Avon Hoax Embarrassing but Not Easy for SEC to Prevent

NEW YORK (TheStreet) -- One of the biggest strengths of the Securities and Exchange Commission's electronic filing system is how quickly it can share documents containing potentially lucrative information on American businesses with investors looking for the next big trade.

That's also one of its biggest weaknesses, as illustrated Thursday when a phony takeover bid submitted to the agency electronically prompted a brief spike in the stock of Avon (AVP), a cosmetics merchant whose neighborhood sales force made it a cultural icon. The filing outlined an offer of $18.75 a share, or about $8.2 billion, roughly three times Avon's current market value.

For investors who considered SEC filings a reliable source of market-moving information, the incident was a wake-up call. The agency has no system in place to vet the accuracy of each of the 4,000 filings it receives every day. Adding one would not only be costly but would work against e-filing's goal of sharing information rapidly with investors of all kinds -- a goal designed to make stock markets more fair for investors both large and small.

The SEC "operates a disclosure regime based upon the assumption that they want filers to be accurate, but they can't check the accuracy," said James Fanto, a professor of business law and regulation at Brooklyn Law School. "Maybe the system is too accessible."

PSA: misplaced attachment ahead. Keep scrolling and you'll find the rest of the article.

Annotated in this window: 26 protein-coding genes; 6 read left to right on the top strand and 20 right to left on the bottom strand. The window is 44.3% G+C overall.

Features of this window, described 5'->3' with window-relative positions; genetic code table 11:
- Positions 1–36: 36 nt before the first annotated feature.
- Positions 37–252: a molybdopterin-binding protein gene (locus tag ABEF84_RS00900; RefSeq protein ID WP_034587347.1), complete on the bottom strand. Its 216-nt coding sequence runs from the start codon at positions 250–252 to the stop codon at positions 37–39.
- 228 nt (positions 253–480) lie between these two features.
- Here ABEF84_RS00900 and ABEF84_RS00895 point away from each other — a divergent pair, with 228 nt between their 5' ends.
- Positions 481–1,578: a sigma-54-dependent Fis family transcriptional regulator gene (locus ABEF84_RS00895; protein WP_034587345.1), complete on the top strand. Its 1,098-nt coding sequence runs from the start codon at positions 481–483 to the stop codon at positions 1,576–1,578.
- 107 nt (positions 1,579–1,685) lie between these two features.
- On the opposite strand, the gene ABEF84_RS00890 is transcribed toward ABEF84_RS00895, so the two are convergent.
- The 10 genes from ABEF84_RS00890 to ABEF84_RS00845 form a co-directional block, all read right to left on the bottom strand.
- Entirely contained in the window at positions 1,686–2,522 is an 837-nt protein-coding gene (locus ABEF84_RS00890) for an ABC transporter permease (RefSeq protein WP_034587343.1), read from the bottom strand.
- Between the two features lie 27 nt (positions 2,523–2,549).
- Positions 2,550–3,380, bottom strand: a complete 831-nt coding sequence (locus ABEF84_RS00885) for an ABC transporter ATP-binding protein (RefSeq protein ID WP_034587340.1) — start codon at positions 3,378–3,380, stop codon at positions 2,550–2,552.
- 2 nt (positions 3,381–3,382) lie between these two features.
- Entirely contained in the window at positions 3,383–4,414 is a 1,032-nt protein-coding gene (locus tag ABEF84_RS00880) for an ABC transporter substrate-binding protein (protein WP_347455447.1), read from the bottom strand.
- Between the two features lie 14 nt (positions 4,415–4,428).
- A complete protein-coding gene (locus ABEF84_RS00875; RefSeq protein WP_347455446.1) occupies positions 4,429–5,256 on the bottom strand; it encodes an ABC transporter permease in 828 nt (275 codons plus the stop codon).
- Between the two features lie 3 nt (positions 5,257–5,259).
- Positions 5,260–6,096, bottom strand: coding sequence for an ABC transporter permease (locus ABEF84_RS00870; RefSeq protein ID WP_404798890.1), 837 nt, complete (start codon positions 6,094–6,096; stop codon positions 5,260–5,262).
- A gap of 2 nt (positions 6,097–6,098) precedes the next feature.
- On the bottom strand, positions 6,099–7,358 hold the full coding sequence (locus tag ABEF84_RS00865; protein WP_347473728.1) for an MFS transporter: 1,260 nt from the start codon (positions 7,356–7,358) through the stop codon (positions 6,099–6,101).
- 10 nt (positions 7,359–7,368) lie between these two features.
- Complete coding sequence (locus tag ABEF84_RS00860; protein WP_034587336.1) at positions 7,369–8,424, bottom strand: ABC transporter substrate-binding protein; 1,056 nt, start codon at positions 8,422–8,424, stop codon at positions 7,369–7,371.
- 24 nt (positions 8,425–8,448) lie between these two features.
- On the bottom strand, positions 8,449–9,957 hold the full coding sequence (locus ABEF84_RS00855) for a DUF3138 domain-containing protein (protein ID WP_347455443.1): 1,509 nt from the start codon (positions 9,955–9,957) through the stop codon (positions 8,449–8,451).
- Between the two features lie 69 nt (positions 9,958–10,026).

The system, known as EDGAR, an acronym for Electronic Data Gathering, Analysis and Retrieval, was set up in 1993, and all public companies were required to start using it by May 1996, almost 20 years ago. Today, it consists of a network of computers that allow 300,000 individuals and 28,000 companies and mutual funds to file documents via the Internet.

To gain access, users -- either individuals or companies -- must submit an electronic application with contact and identification information that's been signed and notarized. Once it's accepted, they are given a login, known as a Central Identification Key, that allows them to access the EDGAR platform and generate three more passcodes required to upload filings.

Afterward, the information filers submit is subject to review at the agency's discretion. That doesn't happen with all, or even with most, of the documents.

"EDGAR is an open system by design," said Tom Sporkin, a former SEC enforcement official now at Buckley Sandler LLP in Washington. "EDGAR balances the interests of third parties by allowing them quick access to file ownership positions. Employing a gatekeeper may be a lot of effort to take for a minimal increase in security."

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